If you have student loan debt, a program that promises to reduce or erase it might sound like just what you need. But some of these programs just take lots of your money and give you no help — or do only what you could have done easily by yourself.
In two just-filed lawsuits the FTC says that Student Advocates Team (SAT) and Manhattan Beach Venture (MBV) ran these kinds of illegal debt relief schemes. They allegedly charged people between $1,300 and $1,800 in fees and often steered them into taking out high-interest, multi-year loans from a finance company (Defendant Equitable Acceptance Corporation) to pay those fees. According to the lawsuits, SAT and MBV deceptively claimed they would get their customers’ loan payments permanently reduced or forgiven. They also misled people into believing that some or all of the fees would be used to pay off their student loans. Instead, SAT, MBV, and the finance company kept the fees.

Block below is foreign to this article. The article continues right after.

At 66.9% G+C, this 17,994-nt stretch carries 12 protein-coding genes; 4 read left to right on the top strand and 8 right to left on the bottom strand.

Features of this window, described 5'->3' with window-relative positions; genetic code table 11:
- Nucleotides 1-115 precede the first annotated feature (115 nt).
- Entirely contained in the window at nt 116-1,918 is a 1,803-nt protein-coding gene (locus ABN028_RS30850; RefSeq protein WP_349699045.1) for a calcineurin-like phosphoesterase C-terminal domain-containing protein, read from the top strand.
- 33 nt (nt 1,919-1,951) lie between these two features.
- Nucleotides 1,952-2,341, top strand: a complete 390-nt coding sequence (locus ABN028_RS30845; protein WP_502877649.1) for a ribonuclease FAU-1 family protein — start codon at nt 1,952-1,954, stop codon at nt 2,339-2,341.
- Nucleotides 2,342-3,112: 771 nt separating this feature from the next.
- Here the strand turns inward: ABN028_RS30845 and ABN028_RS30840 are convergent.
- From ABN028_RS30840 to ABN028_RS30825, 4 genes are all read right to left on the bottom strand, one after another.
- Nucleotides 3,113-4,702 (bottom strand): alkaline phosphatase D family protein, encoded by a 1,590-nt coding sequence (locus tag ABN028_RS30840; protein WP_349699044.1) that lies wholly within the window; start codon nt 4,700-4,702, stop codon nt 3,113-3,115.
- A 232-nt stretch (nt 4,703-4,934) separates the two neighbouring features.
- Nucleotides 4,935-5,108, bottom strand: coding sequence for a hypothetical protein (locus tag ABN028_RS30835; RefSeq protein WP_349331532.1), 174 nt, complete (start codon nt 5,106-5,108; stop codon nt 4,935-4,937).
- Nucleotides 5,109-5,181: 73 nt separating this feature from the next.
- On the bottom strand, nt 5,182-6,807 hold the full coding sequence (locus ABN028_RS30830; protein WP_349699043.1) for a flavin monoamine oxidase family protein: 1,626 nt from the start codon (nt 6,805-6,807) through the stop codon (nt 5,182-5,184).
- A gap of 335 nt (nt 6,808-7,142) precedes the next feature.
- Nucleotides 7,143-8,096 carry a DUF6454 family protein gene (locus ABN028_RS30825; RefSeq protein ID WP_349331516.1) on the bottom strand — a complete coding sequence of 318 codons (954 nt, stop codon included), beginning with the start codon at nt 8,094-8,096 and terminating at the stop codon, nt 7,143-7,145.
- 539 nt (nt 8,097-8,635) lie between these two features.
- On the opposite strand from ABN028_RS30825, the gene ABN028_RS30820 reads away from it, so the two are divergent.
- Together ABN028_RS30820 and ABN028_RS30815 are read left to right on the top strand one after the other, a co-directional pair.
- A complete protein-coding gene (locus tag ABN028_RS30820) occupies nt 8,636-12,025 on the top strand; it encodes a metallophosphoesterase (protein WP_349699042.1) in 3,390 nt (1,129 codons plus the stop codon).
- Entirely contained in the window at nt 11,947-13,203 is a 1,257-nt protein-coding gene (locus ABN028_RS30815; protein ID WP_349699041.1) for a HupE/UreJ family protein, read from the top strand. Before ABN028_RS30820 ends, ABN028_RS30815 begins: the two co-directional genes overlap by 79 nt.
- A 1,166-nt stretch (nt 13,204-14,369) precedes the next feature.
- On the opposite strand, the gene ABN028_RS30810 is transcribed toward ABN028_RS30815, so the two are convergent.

You don’t have to pay for help with your student loans. There’s nothing a company can do for you that you can’t do yourself, for free. If you’re a federal borrower, start with StudentAid.gov/repay. If you’re a private borrower, start by talking with your loan servicer.
Here are some tips to avoid scams:
- Never pay an up-front fee for help with your debts. It’s illegal, so steer clear of companies that ask for one.
- Only scammers promise fast loan forgiveness. These promises – made before they even know your situation – are always false.
- A Department of Education seal doesn’t mean it’s legit. Scammers use official-looking names and logos and lie about having special access to certain federal programs.
- Don’t share your FSA ID with anyone. Scammers could use it to get into your account and take control of your personal information.